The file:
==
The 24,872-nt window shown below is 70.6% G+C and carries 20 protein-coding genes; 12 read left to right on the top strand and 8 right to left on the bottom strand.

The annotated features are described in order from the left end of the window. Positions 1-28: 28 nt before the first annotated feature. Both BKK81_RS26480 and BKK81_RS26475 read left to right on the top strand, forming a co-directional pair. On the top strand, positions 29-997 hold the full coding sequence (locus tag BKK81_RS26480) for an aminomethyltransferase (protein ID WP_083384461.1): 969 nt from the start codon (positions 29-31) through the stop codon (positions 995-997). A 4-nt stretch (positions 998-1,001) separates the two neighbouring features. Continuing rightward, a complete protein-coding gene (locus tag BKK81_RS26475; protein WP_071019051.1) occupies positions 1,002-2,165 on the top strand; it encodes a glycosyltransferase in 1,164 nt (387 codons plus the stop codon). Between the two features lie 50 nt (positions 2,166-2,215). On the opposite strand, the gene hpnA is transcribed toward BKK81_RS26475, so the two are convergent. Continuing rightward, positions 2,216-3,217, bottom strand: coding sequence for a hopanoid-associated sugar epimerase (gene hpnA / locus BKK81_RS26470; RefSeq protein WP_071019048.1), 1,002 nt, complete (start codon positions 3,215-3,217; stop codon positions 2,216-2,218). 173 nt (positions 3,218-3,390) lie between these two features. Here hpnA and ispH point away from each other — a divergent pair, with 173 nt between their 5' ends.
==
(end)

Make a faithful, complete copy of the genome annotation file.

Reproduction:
The 24,872-nt window shown below is 70.6% G+C and carries 20 protein-coding genes; 12 read left to right on the top strand and 8 right to left on the bottom strand.

The annotated features are described in order from the left end of the window. Positions 1-28: 28 nt before the first annotated feature. Both BKK81_RS26480 and BKK81_RS26475 read left to right on the top strand, forming a co-directional pair. On the top strand, positions 29-997 hold the full coding sequence (locus tag BKK81_RS26480) for an aminomethyltransferase (protein ID WP_083384461.1): 969 nt from the start codon (positions 29-31) through the stop codon (positions 995-997). A 4-nt stretch (positions 998-1,001) separates the two neighbouring features. Continuing rightward, a complete protein-coding gene (locus tag BKK81_RS26475; protein WP_071019051.1) occupies positions 1,002-2,165 on the top strand; it encodes a glycosyltransferase in 1,164 nt (387 codons plus the stop codon). Between the two features lie 50 nt (positions 2,166-2,215). On the opposite strand, the gene hpnA is transcribed toward BKK81_RS26475, so the two are convergent. Continuing rightward, positions 2,216-3,217, bottom strand: coding sequence for a hopanoid-associated sugar epimerase (gene hpnA / locus BKK81_RS26470; RefSeq protein WP_071019048.1), 1,002 nt, complete (start codon positions 3,215-3,217; stop codon positions 2,216-2,218). 173 nt (positions 3,218-3,390) lie between these two features. Here hpnA and ispH point away from each other — a divergent pair, with 173 nt between their 5' ends.